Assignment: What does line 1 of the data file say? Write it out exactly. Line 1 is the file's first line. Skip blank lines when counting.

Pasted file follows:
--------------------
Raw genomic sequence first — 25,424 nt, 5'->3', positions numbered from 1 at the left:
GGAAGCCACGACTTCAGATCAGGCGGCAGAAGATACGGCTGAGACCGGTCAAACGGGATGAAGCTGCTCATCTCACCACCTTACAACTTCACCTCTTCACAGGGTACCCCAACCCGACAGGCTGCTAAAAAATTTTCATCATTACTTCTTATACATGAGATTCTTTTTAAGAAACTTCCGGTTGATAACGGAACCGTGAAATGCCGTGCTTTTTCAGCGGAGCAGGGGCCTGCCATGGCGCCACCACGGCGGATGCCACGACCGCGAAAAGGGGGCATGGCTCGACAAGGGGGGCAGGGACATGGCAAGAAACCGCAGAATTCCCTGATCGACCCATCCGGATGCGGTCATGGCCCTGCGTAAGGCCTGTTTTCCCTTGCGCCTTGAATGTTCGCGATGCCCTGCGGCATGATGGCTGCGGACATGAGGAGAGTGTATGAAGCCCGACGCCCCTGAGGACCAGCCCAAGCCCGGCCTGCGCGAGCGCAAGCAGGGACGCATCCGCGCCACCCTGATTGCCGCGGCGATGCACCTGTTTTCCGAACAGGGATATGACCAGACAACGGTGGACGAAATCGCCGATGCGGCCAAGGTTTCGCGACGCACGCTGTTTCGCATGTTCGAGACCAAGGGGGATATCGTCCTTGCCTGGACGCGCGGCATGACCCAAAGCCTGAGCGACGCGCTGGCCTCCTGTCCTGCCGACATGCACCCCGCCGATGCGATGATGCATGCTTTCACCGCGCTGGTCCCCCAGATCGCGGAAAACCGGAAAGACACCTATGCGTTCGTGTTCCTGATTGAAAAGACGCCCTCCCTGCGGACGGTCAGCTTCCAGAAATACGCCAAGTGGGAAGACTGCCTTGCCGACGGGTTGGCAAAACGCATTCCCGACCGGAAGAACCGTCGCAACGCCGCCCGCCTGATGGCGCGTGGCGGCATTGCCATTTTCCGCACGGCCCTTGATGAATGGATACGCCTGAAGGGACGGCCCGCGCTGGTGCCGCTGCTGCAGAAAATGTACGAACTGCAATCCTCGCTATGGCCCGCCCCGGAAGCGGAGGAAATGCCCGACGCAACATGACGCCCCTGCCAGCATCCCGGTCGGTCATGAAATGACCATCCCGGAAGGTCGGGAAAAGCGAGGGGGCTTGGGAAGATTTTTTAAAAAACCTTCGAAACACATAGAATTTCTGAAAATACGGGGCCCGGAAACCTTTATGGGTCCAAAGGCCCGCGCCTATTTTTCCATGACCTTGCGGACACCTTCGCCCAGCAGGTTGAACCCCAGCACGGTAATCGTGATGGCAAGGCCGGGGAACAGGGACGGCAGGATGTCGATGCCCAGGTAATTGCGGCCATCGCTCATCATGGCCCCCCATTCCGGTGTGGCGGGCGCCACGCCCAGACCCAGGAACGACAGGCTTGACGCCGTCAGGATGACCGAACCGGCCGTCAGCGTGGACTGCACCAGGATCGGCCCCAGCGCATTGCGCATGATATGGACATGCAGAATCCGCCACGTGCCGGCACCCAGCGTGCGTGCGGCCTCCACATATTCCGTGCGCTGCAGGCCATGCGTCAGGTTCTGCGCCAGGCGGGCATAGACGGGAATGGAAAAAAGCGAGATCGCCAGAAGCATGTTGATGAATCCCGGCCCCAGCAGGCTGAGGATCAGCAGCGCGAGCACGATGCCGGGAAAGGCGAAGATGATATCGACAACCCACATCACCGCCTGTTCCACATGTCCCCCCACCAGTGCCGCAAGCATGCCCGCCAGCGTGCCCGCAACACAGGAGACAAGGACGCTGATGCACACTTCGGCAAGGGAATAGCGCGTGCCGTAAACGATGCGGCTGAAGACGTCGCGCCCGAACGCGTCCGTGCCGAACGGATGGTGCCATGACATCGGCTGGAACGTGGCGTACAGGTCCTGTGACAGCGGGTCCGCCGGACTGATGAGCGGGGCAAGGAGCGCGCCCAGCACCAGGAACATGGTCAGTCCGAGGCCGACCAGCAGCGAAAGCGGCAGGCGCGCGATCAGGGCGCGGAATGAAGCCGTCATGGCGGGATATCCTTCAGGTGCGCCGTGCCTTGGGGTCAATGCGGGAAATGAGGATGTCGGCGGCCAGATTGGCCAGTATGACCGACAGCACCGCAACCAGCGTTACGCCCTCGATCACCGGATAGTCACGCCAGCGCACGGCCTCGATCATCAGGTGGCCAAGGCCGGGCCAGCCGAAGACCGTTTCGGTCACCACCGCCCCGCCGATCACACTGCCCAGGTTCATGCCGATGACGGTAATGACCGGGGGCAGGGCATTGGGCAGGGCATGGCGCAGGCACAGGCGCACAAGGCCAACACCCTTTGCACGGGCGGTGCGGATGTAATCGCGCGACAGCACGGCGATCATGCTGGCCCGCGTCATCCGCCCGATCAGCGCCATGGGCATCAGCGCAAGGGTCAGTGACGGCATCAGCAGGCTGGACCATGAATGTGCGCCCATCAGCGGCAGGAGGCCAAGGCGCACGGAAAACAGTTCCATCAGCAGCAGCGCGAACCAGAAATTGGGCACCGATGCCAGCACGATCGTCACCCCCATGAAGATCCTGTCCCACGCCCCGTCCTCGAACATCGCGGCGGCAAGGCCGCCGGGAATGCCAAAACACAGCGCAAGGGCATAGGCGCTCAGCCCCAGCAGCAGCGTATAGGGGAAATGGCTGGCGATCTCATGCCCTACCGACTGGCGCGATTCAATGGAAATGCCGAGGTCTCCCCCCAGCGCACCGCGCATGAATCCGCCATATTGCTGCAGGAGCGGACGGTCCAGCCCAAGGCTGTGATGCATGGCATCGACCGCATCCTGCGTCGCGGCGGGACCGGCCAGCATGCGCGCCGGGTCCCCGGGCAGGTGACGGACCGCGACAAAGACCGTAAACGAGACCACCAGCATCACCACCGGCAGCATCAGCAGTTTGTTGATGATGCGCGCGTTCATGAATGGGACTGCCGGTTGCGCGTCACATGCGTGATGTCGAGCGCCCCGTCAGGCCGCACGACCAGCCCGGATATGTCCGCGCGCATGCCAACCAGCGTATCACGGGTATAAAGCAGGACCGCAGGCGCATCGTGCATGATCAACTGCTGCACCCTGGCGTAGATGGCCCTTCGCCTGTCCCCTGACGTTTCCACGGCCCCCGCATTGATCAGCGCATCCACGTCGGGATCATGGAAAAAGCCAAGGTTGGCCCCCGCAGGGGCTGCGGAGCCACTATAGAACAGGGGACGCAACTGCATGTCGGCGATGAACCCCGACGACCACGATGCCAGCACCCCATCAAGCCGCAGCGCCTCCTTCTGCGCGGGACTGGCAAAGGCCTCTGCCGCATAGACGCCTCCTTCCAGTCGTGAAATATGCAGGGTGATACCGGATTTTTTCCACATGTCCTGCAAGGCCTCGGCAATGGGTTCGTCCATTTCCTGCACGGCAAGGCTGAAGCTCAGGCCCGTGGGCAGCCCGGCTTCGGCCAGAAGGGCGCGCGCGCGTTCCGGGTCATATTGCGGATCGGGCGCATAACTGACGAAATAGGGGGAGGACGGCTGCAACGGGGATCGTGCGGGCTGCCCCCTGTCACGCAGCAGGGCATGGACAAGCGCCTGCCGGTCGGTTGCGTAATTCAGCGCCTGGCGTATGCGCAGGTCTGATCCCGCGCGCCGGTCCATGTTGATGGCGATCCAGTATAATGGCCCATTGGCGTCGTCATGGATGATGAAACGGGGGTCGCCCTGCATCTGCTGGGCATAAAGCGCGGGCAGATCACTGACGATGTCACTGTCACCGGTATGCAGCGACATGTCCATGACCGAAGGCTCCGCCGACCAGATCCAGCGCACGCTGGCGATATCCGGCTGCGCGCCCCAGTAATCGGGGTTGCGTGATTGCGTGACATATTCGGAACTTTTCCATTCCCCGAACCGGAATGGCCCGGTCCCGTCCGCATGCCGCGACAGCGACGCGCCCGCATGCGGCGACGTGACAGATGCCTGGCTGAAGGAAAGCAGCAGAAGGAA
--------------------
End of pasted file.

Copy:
Raw genomic sequence first — 25,424 nt, 5'->3', positions numbered from 1 at the left: